Publishers Weekly - Publisher's Weekly
This alliterative alphabet book takes the reader on a globe-trotting adventure as Lobel sets the stage--literally--to introduce letters and various world cities as well. On each page, a different boy stars under the spotlight before an audience of eager children. A sentence describes each scene: ``Henry hoped in Hollywood''; ``Paul painted in Paris.'' Lobel continually shows the reactions of those in the front row, creating the excitement of a live theater performance. The choices of names and locations run the gamut from commonplace to unusual (Odense, Yakutsk, Zaandam) and may well encourage a hunt through an atlas. Watercolor and gouache paintings are partially framed by bold black strips meant to represent offstage darkness, while the ``backdrops'' of each set depict such impressive landmarks as London Bridge or Moscow's Cathedral of Saint Basil. The illustrations' combination of accuracy and romanticism delivers the right amount of information. Happily, a final page entitled ``Where They Went'' provides interesting facts about each destination. Fans will appreciate this as a companion to Lobel's Alison's Zinnia but newcomers, too, will fully enjoy the trip. Ages 3-up. (Sept.)
Children's Literature - Beverly Kobrin
Between Adam's arrival in Amsterdam and Zachary's zagging in Zaandam, a band of beaming boys bounce into 22 other towns in Ms. Lobel's traveling companion to Alison's Zinnia.
Children's Literature - Judith Gravitz
With a witty alliterative pen, Lobel takes readers on a geographical journey through the alphabet. In alphabetical order, boys parade and entertain an audience of children from a staged world. Each boy from Adam to Zachary and from Amsterdam to Zaandam, depicts the local interests and costume of the places they are "visiting." "Paul painted in Paris" shows a boy in a painter's smock with the Cathedral of Notre Dame in the background. Lobel's watercolor and gouache paintings add the visual detail needed to bring these 26 places to life. What makes this alphabet book stand apart is its brief yet succinct geographical glossary in the back. An entertaining alphabet book for the literary wanderer in all readers. No tickets or passport required!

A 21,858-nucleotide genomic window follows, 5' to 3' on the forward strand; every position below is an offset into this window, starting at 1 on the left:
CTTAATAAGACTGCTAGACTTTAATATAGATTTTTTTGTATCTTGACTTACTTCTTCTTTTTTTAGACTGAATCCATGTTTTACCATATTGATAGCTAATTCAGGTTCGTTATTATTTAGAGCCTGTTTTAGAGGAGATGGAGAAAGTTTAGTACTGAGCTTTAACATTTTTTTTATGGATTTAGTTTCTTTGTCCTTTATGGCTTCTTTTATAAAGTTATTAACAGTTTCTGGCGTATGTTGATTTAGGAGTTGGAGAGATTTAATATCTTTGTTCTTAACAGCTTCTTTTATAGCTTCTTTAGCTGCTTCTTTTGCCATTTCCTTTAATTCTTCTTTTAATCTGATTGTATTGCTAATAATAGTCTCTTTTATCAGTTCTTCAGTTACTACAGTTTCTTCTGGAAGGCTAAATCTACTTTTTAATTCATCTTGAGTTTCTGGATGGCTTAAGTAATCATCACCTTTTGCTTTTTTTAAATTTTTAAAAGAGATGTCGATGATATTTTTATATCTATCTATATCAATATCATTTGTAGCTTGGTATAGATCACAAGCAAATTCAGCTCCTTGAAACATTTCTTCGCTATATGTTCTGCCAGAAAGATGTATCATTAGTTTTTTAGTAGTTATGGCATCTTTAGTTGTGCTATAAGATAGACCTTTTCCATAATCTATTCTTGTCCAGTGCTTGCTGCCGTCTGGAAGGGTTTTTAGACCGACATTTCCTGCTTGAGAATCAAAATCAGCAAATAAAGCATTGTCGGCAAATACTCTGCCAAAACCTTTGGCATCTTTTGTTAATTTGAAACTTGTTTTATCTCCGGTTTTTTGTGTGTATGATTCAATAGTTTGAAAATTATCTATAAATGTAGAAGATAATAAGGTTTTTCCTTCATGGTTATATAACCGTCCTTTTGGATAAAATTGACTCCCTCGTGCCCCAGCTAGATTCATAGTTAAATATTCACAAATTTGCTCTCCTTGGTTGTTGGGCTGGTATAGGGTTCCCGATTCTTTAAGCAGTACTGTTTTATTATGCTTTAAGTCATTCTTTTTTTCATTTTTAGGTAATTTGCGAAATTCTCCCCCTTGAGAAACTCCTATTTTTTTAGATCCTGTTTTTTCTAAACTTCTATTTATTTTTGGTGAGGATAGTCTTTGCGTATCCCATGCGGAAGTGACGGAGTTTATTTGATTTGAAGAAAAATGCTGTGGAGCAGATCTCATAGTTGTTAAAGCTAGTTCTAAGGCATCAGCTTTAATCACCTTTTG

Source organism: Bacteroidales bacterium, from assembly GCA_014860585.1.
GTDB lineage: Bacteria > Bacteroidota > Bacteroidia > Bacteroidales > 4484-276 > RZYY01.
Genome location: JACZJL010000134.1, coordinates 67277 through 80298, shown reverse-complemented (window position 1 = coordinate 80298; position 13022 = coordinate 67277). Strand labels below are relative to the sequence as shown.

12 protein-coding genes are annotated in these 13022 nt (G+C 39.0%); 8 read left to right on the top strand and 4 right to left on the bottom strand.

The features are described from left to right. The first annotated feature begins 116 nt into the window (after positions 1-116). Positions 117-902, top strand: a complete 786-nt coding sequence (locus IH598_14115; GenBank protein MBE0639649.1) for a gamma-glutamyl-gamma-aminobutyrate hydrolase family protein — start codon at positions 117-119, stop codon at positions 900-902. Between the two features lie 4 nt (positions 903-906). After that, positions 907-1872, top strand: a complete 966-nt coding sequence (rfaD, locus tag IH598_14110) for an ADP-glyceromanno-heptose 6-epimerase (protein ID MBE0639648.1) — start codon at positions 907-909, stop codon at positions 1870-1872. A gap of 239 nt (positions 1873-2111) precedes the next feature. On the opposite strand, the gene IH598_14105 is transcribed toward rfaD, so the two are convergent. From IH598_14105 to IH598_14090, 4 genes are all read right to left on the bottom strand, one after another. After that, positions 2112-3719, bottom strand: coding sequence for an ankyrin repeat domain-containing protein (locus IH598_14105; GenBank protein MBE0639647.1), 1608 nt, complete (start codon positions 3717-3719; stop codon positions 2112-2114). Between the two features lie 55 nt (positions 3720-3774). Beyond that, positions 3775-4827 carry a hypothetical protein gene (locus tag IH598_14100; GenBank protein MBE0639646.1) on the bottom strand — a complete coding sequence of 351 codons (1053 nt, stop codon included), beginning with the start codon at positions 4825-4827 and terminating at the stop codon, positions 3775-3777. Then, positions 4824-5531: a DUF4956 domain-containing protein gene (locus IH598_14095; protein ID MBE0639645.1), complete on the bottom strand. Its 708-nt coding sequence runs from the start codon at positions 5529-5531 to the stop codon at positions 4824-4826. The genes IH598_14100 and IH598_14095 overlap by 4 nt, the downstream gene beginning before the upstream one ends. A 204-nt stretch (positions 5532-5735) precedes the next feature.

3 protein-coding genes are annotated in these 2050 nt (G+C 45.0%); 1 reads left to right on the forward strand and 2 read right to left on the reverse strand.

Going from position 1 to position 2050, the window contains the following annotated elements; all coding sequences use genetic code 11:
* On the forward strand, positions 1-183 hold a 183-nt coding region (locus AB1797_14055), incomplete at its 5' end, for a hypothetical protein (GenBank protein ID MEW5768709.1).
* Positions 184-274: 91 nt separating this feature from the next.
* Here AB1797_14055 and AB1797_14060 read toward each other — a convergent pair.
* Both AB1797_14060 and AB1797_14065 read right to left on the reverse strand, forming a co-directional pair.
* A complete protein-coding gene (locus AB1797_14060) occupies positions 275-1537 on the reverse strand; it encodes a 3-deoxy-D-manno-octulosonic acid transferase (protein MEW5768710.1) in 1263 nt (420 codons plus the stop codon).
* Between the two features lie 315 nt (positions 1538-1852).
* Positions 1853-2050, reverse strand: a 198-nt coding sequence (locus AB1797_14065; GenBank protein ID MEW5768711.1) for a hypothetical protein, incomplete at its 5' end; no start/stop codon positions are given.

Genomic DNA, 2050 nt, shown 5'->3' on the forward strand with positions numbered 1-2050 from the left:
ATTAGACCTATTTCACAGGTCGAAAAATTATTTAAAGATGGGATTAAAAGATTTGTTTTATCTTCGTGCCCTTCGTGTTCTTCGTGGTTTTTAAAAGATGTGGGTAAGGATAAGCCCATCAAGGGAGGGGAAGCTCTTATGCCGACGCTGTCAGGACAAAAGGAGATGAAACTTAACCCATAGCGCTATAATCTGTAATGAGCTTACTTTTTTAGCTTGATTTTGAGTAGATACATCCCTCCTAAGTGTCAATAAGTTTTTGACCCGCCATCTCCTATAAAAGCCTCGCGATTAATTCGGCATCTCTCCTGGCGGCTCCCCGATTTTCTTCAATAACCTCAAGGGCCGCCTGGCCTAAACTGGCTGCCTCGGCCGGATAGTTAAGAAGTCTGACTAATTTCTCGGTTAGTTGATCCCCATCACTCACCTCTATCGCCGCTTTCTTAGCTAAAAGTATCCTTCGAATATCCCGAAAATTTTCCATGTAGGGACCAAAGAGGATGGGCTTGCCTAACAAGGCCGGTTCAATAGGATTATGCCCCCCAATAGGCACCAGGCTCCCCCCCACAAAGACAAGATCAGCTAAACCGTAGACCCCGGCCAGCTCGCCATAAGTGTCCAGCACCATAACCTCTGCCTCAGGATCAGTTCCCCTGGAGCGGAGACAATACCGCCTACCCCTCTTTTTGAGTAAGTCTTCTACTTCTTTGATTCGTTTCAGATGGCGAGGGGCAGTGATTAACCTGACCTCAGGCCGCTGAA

School Library Journal - School Library Journal
PreS-Gr 3-This whirlwind journey around the world in 26 letters offers much for the eye in its arresting watercolor-and-gouache paintings. The boys who make the trip (there are no girls) are featured in a variety of architectural settings, one per page, from the great Pyramids at Giza to Moscow's Cathedral of St. Basil. All of the places are explained in a one-page glossary. The format is a stage set, replete with curtains and an appreciative first-row audience of youngsters. As an arty travelogue for parents to read with young children, this is an attractive choice. However, many of the verbs are forced and would be difficult for youngsters to comprehend, such as ``Oliver oscillated in Odense.'' Some of the scenic places pictured, e.g., Xian, China, may be unfamiliar to all but the most sophisticated who, like the author, have had a wide variety of travel experiences. There is, unfortunately, a static quality to the elaborate stage settings that form the backdrops for the characters. Although they reinforce the effect of a performance, they detract from the reality of the world tour. A book that's unlikely to find a wide audience.-Martha Rosen, Edgewood School, Scarsdale, NY
"Adam arrived in Amsterdam," "Vincent vacationed in Venice": for each letter of this alphabetical journey, a theatrical scene shows a boy on stage, under the spotlights, in front of a famous city landmark. Michael moped in Moscow, and the background is a famous cathedral in Red Square. Lloyd limped in London, and behind him is Tower Bridge. At the back of the book is a brief key to "where they went," with a note about each city and any landmarks shown. The alliteration plays with the sound of words and their meaning; the verbs suggest volumes ("Edward escaped in Edinburgh"). Lobel's watercolor and gouache art is lavish, comic, and joyful; and the handsome book design, with a group of kids looking up at the stage and applauding the show, makes clear that each page is a changing stage set. Lobel's "Alison's Zinnia" (1990) used an alphabet of girls' names; here an all-male cast pulls you into imagining each character's story and making the journey to each exciting place.